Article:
Intro to Analysis in-class_Part_20

Intro to Analysis in-class_Part_20 - 3.1 Limits and bounds...

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3.1 Limits and bounds 45 Example 3.1.7. Consider the sequence { x n } = { ( - 1) n (1+ 1 n ) } . We’ve seen that sup x n = 3 2 and inf x n = - 2, but these don’t describe the limiting behavior of the sequence. This sequence has limit points 1 and - 1, so limsup x n = 1 and liminf x n = - 1. Theorem 3.1.16. (i) limsup x j is a limit point of { x j } . (ii) limsup x j is the supremum of the set of limits points of { x j } . Proof of (i). Let y = limsup x j , and start with the case y < . Given n N , we can find K such that k K = | y - sup j>k x j | < 1 n . Since y is finite, this shows sup j>k x j is also finite, hence there is some x satisfying ‘ > k, and | x - sup j>k x j | < 1 n . Together, | x - sup j>k x j | < 2 n . By picking larger indices (say k 1 > k ) we can find another point (say x 1 , 1 > ‘ ) satisfying the same criteria. Hence there are infinitely many, and y is a limit point of the sequence. If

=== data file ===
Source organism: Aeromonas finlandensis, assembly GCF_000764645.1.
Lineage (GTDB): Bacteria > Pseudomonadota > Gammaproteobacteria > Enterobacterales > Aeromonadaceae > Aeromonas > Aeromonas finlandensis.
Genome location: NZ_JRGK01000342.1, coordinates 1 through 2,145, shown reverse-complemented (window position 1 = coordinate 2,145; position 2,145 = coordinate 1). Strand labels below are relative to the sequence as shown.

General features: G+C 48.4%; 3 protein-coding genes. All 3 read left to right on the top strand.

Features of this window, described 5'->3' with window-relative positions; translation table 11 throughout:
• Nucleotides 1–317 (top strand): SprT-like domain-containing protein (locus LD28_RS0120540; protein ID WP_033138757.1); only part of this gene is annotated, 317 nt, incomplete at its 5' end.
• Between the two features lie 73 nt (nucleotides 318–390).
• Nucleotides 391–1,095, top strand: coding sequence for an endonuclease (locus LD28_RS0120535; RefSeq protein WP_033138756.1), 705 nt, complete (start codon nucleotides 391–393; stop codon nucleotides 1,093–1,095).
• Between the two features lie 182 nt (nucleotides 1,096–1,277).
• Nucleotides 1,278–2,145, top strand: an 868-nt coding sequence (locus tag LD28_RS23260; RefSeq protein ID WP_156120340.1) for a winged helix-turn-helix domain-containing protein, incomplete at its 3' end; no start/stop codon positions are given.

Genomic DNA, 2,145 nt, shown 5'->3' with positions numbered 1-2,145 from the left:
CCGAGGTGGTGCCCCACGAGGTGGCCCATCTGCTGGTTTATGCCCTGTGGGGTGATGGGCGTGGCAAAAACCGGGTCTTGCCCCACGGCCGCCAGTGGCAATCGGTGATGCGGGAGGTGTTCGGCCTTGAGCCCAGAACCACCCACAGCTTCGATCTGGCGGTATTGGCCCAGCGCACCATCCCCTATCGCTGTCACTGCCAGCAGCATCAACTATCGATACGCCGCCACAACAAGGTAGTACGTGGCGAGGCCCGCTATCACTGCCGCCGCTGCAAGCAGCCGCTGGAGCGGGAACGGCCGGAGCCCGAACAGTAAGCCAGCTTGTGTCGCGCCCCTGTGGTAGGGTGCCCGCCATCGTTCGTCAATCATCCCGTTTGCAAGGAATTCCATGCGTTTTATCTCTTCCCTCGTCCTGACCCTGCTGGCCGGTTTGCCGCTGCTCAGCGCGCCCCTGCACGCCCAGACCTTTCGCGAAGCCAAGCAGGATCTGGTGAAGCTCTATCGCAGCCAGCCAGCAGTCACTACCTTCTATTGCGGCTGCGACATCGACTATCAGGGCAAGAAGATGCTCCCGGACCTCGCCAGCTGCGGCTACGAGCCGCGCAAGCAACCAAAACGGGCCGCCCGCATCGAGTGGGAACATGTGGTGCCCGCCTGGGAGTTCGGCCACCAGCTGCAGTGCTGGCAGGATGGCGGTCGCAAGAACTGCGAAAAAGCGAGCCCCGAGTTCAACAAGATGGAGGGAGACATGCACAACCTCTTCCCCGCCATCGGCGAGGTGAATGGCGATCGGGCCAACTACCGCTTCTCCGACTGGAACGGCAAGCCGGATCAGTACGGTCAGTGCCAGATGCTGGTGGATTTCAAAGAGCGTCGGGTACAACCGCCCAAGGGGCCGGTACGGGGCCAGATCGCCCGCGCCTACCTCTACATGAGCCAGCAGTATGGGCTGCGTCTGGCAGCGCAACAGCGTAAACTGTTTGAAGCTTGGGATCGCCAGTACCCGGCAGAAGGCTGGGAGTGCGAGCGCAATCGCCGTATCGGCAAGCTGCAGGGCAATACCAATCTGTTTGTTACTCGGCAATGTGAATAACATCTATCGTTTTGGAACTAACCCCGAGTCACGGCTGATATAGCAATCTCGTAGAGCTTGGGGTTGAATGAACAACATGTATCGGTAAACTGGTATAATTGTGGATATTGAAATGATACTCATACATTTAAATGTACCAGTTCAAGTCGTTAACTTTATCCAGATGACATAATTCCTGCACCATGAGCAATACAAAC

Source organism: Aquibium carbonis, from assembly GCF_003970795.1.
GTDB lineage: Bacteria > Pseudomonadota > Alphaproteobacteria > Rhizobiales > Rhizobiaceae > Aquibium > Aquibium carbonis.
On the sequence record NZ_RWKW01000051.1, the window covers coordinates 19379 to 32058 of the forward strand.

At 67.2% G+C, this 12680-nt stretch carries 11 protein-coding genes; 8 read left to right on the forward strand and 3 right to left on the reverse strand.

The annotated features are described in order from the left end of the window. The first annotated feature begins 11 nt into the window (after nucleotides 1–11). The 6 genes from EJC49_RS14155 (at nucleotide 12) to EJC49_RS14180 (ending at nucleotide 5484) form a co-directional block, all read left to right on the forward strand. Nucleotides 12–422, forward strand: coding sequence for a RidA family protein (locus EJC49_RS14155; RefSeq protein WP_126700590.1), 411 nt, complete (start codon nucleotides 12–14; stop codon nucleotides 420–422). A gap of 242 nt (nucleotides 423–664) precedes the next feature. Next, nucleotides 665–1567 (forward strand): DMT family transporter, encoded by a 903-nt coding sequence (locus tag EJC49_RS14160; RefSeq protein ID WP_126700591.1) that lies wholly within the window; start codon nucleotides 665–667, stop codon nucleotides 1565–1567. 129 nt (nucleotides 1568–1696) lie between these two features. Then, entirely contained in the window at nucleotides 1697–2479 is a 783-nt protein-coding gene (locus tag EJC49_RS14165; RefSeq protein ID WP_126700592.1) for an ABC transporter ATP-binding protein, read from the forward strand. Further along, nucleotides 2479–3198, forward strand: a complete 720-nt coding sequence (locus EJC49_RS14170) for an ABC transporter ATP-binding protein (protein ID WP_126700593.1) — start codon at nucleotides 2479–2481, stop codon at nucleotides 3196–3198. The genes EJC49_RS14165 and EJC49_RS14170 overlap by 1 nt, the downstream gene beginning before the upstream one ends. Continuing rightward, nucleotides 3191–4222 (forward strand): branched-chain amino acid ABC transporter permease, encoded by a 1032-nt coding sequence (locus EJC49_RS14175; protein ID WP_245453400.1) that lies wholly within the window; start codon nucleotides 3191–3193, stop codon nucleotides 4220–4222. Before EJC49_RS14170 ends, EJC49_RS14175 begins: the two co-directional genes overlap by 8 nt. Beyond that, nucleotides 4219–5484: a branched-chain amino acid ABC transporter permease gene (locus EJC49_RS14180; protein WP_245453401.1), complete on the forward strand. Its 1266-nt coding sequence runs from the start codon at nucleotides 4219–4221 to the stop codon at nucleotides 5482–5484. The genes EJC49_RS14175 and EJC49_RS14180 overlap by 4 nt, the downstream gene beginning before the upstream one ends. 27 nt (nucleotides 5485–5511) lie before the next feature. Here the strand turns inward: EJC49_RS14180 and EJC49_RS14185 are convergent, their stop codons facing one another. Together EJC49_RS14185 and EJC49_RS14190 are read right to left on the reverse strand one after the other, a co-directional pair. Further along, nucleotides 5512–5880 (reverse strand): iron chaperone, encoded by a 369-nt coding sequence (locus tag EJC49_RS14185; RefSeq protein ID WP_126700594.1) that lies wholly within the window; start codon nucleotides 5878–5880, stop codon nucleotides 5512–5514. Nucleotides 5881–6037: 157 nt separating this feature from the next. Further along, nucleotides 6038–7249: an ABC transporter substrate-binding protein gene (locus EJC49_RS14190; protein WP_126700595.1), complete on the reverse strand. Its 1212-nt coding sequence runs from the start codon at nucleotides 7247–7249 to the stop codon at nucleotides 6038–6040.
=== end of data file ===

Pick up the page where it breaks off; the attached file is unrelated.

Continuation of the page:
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This note was uploaded on 11/26/2011 for the course MAT 4944 taught by Professor Wong during the Fall '11 term at FSU.

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Intro to Analysis in-class_Part_20 - 3.1 Limits and bounds...

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